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Tibetan formula effective in peripheral artery disease

A controlled, double-blind pilot trial adds to the growing body of evidence that Padma 28 is a safe and effective treatment for peripheral arterial occlusive disease (Sallon et al, 1998). Padma 28 is a complex herbal preparation based on a traditional Tibetan formula consisting of 20 herbs. According to the authors of the study, Padma 28 has been used in traditional Tibetan medicine to treat conditions caused by over-consumption of meat, fat, and alcohol. Earlier clinical studies have shown that Padma 28 is effective in increasing pain-free walking distance in people with peripheral arterial occlusive disease (PAOD), and results of laboratory studies indicate that the formula has antioxidant activity. The present study was designed to further investigate the efficacy, safety, and tolerability of the formula in the treatment of PAOD.

PAOD, also known as intermittent claudication, is a circulation disorder caused by hardening and narrowing of the arteries in the lower limbs. The condition results in impaired blood flow to the muscles and subsequent pain and cramping with walking. PAOD affects an estimated 12 percent of older adults and is expected to increase in frequency as the population ages.

The study involved a total of 72 patients, 37 of whom were randomized to treatment with Padma 28 (two 403 mg capsules twice daily) and 35 to placebo. After six months of treatment, results were assessed with hemodynamic tests, including measurement of ankle pressure after exercise on a treadmill (an indicator of how blood flow changes to meet the increased demand placed on the limbs by exercise.) According to these objective measurements, those taking Padma 28 had a significant 12 percent improvement in post-exercise ankle pressure drop (the rate at which ankle pressure returned to pre-exercise levels). More than 48 percent had improvement greater than 15 percent, compared to 22 percent of placebo patients.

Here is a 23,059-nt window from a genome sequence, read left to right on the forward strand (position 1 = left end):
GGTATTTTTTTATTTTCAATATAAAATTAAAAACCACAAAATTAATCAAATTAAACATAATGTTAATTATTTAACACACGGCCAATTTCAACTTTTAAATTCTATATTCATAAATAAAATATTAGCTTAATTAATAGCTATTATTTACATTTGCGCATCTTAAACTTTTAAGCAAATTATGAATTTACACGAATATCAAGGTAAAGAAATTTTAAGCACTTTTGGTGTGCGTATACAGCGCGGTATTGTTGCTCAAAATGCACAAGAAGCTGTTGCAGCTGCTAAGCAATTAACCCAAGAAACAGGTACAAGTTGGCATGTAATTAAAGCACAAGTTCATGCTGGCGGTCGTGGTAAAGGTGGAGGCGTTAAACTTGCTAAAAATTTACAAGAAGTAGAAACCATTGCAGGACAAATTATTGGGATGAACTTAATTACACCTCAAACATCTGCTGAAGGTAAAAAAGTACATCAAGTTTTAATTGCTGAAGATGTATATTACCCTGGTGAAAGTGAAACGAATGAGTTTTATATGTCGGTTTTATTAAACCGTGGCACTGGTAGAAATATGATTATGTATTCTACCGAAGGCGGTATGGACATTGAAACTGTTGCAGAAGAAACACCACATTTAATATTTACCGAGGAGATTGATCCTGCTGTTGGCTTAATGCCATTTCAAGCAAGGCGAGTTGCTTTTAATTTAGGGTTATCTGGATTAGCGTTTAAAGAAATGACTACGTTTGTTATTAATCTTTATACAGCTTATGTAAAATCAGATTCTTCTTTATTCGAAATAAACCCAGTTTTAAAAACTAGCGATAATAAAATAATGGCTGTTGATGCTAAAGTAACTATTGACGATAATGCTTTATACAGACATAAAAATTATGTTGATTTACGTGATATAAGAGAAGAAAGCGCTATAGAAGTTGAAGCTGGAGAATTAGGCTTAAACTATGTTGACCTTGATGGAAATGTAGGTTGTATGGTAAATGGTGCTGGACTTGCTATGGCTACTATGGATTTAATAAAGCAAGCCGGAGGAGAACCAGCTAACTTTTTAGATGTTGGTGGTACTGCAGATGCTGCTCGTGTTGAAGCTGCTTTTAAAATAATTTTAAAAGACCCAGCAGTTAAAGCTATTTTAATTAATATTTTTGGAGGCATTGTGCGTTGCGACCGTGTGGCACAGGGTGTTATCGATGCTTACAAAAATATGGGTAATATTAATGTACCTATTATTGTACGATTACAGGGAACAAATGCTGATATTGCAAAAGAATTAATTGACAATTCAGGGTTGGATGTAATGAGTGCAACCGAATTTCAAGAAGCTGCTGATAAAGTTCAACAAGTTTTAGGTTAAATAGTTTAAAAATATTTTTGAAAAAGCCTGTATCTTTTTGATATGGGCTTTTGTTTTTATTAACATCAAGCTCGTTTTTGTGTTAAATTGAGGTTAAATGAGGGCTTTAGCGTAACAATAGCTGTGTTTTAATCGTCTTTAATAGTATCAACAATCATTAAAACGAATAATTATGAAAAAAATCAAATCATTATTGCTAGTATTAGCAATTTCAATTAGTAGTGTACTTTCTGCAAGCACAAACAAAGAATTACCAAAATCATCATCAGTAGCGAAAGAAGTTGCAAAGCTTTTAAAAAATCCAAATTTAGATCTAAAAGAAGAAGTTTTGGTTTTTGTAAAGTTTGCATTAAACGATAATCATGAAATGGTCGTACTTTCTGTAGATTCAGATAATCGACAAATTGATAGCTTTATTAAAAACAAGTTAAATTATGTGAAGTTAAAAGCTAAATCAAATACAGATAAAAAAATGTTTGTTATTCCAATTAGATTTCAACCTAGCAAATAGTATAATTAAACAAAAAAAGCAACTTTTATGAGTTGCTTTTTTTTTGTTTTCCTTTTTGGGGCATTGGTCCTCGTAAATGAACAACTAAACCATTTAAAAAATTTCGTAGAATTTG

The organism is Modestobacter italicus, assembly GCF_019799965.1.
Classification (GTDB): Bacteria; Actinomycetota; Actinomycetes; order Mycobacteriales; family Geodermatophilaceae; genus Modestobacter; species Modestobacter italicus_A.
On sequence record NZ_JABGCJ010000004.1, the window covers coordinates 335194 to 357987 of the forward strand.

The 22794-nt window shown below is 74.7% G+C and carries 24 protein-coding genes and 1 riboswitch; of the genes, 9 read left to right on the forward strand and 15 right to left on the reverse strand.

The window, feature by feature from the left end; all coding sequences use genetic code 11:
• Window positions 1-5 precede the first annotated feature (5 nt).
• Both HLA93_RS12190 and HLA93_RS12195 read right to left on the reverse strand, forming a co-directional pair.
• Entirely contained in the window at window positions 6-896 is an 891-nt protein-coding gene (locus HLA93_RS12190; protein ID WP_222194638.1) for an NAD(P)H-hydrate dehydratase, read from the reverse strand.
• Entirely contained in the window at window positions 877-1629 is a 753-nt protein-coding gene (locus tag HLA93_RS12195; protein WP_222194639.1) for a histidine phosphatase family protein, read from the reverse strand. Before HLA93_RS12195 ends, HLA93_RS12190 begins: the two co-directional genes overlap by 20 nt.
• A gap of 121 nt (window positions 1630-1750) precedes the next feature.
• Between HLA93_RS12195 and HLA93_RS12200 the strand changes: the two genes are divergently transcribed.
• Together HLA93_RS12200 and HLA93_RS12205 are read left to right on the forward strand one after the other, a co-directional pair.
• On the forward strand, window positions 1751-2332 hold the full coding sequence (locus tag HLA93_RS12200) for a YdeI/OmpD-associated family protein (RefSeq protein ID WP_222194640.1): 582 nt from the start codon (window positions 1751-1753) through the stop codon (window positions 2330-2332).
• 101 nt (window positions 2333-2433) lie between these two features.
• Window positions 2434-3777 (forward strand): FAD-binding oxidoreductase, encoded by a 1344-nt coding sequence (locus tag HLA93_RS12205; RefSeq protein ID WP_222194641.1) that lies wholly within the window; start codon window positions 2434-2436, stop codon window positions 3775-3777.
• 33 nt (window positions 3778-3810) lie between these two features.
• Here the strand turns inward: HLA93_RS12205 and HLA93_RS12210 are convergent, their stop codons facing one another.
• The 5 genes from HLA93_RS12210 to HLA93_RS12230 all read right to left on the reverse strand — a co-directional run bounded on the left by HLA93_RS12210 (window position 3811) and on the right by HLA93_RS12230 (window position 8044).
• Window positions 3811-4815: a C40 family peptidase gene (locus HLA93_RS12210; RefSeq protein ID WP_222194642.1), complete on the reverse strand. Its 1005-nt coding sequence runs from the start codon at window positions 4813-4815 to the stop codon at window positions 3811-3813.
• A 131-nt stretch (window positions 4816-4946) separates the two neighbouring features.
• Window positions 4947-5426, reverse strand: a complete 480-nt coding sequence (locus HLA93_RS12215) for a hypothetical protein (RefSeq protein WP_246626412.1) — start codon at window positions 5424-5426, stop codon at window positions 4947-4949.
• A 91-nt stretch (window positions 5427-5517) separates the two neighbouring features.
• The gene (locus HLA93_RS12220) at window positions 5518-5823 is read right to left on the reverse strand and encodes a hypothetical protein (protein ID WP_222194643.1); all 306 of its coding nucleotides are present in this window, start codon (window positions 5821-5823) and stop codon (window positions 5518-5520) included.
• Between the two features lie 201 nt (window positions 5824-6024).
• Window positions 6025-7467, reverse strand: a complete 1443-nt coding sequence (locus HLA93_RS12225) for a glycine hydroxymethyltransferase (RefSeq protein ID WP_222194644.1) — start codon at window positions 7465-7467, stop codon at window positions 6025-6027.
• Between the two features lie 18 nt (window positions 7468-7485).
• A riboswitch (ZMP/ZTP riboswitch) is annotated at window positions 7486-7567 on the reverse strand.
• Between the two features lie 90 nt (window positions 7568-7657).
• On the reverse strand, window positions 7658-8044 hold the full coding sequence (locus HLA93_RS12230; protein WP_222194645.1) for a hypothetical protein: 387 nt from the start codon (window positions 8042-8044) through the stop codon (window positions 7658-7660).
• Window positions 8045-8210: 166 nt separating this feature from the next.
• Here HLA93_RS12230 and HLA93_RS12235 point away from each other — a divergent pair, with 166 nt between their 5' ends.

Patients also completed subjective self-assessment questionnaires. These showed that 58 percent of participants taking Padma 28 perceived improvement in pain-free walking distance, compared with 39 percent of those on placebo. In addition, 40 percent of patients taking Padma 28 reported an overall improvement in well-being, including increased energy and better mood and concentration, compared to only 15.4 percent of control patients.

A total of thirteen patients (six in the Padma 28 group and seven on placebo) dropped out before the study ended. Three patients in the Padma group and one in the placebo group dropped out because of gastrointestinal disturbances; the other dropouts were unrelated to treatment side effects. Of the remaining 59 participants, five in the Padma 28 group and three taking placebo reported side effects of either gastrointestinal upset or tiredness.

The investigators speculated that the effectiveness of Padma 28 in treating POAD may be due to its antioxidant activity. They concluded, "While the precise mode of action requires clarification, results suggest that Padma 28 may be an effective treatment for intermittent claudication." The Padma 28 capsules used in the study were supplied by Padma AG of Zollikon, Switzerland. - Evelyn Leigh

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[Sallon S, Beer G, Rosenfeld J, Anner H, Volcoff D, Ginsberg G, Paltiel O, Berlatzky Y. The efficacy of Padma 28, a herbal preparation, in the treatment of intermittent claudication: a controlled double-blind pilot study with objective assessment of chronic occlusive arterial disease patients. Journal of Vascular Investigation 1998; 4(3): 129-136.]

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